A new wave of protection announced for Lancashire’s seas today

Sea urchins and starfish by Paul Naylor

Rare and mysterious creatures will be protected in Lancashire’s estuaries, which have become part of a network of wildlife havens that will surround the UK.

Endangered fish, ancient clams, urchins and anemones will benefit as three estuaries become Marine Conservation Zones (MCZs), after being designated by Defra.

A Government consultation last summer saw 1,800 people from across the North West calling for greater protection in the Irish Sea. There are already 50 MCZs around the UK and four in the Irish Sea, including the Fylde MCZ, 100 square miles off Blackpool.

Today, Defra announced that there would be another 41 zones designated, including six in the Irish Sea. In Lancashire the Ribble, Wyre and Lune estuaries have all received a new level of protection as MCZs.

And it sparked delight among the Wildlife Trust officers and volunteers who have fought so hard to protect these vital areas of the Irish Sea.

A group of smelt, a rare fish, swimming through the Irish Sea

A school of rare smelt by Paul Naylor

Dr Emily Baxter, Senior Marine Conservation Officer at the North West Wildlife Trusts, says: “We are particularly excited to see that the estuaries have been designated as MCZs. These are vital sites for the protection and recovery of some of our secret species – the European smelt or cucumber fish as it is known because of its distinctive cucumber-like smell.

“These little-known fish have been lost from many estuaries across England and Scotland but important populations still remain. Protection and conservation of important spawning and nursery habitats could help them thrive again.”

The Lancashire estuaries are part of six new MCZs in the Irish Sea, including two off the Cumbria coast and two to the west of the Isle of Man. It brings the total of zones in the Irish Sea to 10.

Emily said: “We are delighted that this announcement brings six new Marine Conservation Zones for the Irish Sea. The protection of these areas is crucial to the recovery of an array of underwater habitats and threatened species that have suffered from decades of over-exploitation.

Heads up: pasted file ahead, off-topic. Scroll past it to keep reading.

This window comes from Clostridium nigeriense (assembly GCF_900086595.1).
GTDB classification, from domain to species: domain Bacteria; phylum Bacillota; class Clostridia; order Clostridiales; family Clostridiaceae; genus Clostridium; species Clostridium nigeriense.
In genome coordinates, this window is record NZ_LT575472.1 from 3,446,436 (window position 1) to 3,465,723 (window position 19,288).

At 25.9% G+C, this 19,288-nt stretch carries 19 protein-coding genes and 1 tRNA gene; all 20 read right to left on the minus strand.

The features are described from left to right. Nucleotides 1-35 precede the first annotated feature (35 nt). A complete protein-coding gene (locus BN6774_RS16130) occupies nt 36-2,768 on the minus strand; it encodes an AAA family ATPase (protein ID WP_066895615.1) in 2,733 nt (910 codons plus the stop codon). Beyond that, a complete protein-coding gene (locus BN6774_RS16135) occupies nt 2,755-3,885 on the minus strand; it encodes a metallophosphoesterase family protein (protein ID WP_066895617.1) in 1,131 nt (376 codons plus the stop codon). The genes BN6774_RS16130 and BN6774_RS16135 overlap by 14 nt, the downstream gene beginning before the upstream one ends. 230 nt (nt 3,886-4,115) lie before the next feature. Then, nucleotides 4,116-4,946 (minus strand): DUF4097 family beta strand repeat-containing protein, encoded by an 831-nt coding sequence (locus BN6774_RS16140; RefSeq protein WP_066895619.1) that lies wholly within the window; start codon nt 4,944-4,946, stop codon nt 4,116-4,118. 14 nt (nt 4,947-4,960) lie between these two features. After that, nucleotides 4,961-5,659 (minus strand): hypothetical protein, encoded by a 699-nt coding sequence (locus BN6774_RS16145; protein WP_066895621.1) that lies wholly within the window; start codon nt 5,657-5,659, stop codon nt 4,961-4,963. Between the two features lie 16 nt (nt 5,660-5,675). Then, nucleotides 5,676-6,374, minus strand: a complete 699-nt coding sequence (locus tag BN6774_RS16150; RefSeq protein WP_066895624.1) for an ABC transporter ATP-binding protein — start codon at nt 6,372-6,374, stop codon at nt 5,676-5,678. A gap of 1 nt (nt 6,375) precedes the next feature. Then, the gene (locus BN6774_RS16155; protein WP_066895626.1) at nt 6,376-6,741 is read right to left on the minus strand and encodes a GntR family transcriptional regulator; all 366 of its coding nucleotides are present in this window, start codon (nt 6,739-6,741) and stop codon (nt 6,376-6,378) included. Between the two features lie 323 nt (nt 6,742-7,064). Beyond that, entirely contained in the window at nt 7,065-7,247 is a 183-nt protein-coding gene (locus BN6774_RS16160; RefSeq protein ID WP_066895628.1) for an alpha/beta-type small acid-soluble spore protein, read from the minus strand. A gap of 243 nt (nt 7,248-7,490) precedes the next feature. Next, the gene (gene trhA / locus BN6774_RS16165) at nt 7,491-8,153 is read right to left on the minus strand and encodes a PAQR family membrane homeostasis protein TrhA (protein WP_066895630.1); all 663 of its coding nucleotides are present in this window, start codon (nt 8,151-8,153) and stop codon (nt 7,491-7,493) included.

“These special places include deep muddy plains that are home to delicate sea pens, strange spoon worms, fragile sea potatoes, as well as the world’s longest lived creatures – ocean quahog clams.

“Other areas include scarce areas of sandy seabed that supports a wealth of wildlife from molluscs to sea urchins, and burrowing anemones and starfish.”

The protection of these areas is crucial to the recovery of an array of underwater habitats and threatened species that have suffered from decades of over-exploitation.

Sea pens and a fireworks anemone on the deep sea floor

Sea pens and a fireworks anemone by Paul Naylor

There has been a lot of support for the protection of Irish Sea marine life. Over the three rounds of consultation, more than 6,000 people in the North West took action for their seas, pledging their support for the designation of Marine Conservation Zones.  Emily said: “And thanks to their help we have achieved success.”

It means there are now 91 MCZs throughout UK waters and this goes a long way towards achieving a network of protected sites at sea. Emily added: “They are an essential part of the bigger picture for the conservation of the marine environment, the recovery of damaged and degraded habitats and threatened species, as well as helping us achieve national and international commitments. 

“Although, we are over the moon with today’s news, there is still more work to be done. Each of these sites will require management to ensure that they actively protect these special underwater habitats and species. We will be working hard with statutory organisations, regulators, other stakeholders and local communities to ensure this happens.”

Without these astonishing undersea landscapes there simply wouldn't be any fish, let alone fantastic jewel anemones, seahorses, dolphins and all the other wild and extraordinary creatures which are part of a healthy marine ecosystem.

The Wildlife Trusts Director of Living Seas at The Wildlife Trusts, Joan Edwards said: “We’ve been calling for the Government to give real protection to a connected network of diverse range of undersea landscapes and species since 2009. We need to restore the seabed that has been ravaged over the past century and allow fragile marine life to recover – and this can only be done with good management.

“Without these astonishing undersea landscapes there simply wouldn't be any fish, let alone fantastic jewel anemones, seahorses, dolphins and all the other wild and extraordinary creatures which are part of a healthy marine ecosystem.”

The Wildlife Trusts believe that today’s news is a big step in the right direction for England’s seas. Proper protection of these sites after designation is needed through the implantation of management to give our seas a real opportunity to recover.

Joan said: “Forty-one new protected areas represent a great leap forward but we are disappointed that a number of sites have been left out of this process, particularly mud habitats in the Irish Sea and English Channel. Although these habitats can appear featureless, mud is a diverse and wildlife-rich habitat and we think it’s important that these areas are protected too.”

Learn more about why we need MCZs